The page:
A comparison of diethyldithiocarbamate and EDTA as antidotes for acute cadmium intoxication.

Research communications in chemical pathology and pharmacology

PubMedID: 6298916

Jones SG, Basinger MA, Jones MM, Gibbs SJ. A comparison of diethyldithiocarbamate and EDTA as antidotes for acute cadmium intoxication. Res Commun Chem Pathol Pharmacol. 1982;38(2):271-8.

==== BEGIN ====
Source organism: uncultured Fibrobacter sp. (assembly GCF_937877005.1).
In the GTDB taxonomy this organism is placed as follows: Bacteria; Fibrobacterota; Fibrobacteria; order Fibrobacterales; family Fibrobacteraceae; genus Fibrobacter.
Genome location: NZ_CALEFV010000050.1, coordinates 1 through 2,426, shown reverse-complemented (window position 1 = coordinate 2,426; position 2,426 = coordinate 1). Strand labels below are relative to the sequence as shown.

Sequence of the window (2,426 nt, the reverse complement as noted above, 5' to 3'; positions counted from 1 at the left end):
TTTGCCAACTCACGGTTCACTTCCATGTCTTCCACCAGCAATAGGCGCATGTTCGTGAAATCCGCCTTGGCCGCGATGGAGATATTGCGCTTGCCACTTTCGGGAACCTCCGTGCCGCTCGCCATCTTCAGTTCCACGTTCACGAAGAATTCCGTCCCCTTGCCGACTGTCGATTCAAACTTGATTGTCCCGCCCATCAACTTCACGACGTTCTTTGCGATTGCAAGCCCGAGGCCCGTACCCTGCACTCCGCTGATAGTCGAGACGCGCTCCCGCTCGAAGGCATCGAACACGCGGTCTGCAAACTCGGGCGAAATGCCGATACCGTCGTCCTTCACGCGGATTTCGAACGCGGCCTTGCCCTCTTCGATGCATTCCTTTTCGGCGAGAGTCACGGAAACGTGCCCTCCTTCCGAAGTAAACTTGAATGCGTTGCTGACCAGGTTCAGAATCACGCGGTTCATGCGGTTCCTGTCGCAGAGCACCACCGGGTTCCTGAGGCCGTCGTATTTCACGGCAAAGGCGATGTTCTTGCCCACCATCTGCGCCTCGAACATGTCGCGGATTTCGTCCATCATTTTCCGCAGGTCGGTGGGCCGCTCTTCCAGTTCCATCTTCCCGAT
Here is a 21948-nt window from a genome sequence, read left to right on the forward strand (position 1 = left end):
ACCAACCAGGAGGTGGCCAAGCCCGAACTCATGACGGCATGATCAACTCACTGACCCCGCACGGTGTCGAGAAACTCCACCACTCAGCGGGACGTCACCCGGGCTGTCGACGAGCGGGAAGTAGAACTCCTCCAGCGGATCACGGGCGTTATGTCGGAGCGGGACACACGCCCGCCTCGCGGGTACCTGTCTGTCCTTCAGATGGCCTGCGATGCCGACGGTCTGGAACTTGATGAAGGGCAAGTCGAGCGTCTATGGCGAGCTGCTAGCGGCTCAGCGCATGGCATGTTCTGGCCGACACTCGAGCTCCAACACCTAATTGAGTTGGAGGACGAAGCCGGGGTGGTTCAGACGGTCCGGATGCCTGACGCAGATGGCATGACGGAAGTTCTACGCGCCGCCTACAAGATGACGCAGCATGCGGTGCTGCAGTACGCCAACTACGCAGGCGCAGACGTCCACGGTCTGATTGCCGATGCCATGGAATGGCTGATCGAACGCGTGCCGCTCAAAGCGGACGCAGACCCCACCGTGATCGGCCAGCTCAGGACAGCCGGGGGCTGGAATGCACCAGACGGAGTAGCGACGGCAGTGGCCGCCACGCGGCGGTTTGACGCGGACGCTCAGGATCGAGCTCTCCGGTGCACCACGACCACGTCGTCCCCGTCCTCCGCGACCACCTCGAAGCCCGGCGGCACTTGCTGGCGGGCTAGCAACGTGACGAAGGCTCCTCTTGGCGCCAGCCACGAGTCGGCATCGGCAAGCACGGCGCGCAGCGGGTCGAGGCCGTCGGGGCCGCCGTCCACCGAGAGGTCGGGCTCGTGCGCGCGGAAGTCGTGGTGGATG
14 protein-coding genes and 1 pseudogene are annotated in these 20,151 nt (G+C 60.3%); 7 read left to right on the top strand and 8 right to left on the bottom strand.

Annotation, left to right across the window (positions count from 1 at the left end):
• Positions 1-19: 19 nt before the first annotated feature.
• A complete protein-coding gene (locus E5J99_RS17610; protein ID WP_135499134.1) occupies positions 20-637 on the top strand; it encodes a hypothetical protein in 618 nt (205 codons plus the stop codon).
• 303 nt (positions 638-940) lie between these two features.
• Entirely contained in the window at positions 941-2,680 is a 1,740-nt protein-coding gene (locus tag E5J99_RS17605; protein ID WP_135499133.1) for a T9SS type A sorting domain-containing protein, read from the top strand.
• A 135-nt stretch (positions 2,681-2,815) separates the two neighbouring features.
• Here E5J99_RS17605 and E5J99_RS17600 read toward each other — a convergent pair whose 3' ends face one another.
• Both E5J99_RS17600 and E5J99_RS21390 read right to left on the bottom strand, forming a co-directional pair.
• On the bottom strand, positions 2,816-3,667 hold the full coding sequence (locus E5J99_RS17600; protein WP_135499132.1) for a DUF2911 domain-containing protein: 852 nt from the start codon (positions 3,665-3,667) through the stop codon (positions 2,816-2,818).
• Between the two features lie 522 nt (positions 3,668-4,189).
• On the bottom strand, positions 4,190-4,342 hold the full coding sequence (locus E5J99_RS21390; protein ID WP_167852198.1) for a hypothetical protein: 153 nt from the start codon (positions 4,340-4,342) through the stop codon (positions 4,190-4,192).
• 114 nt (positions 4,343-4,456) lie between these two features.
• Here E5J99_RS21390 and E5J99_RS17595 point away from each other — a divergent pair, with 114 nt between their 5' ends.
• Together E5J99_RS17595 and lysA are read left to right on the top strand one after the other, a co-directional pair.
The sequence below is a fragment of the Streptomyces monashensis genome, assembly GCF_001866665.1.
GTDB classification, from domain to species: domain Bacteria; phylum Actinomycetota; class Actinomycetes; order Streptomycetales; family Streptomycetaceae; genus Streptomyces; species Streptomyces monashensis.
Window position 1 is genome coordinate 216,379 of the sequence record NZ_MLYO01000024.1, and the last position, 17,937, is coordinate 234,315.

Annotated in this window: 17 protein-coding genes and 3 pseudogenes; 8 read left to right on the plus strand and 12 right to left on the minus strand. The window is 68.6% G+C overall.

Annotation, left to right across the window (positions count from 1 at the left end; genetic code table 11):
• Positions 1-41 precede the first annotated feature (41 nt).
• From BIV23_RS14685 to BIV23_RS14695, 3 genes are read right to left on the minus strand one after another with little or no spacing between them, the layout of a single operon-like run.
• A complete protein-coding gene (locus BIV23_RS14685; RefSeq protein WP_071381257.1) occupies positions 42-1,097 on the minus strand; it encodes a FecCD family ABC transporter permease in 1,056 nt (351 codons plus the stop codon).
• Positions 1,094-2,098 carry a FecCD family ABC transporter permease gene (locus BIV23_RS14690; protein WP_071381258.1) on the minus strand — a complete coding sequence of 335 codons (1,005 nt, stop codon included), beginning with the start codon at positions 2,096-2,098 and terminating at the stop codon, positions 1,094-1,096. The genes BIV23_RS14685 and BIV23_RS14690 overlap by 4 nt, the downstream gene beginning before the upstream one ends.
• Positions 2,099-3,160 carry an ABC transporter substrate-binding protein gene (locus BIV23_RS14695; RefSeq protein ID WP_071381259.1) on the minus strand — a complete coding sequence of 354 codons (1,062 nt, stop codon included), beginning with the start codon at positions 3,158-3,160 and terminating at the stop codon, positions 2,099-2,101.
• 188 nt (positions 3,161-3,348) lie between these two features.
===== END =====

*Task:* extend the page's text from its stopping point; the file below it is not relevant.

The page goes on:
For mice which have been given the cadmium equivalent of CdCl2 X 2 1/2H2O at a level of 10 mg/kg, diethyldithiocarbamate (DDTC) administration at 500 mg/kg leads to a higher survival rate than is found with Na2CaEDTA under identical conditions. This occurs when the interval between administration of the cadmium salt and the antidote is either one or two hours. The surviving animals, however, are found to have appreciable levels of cadmium in their brain, liver and kidney when they were treated with DDTC, though their behavior appeared to be normal. The use of 50 mg/kg of DDTC after 2 hr in such cadmium poisoned mice also leads to a higher survival rate and reduced amounts of cadmium retained in the brain, liver and kidney. Unlike the other chelating agents which have been reported as useful in acute cadmium intoxication, DDTC appears to act by forming a lipid soluble complex which is largely immobilized in lipid containing tissues of the animal's body.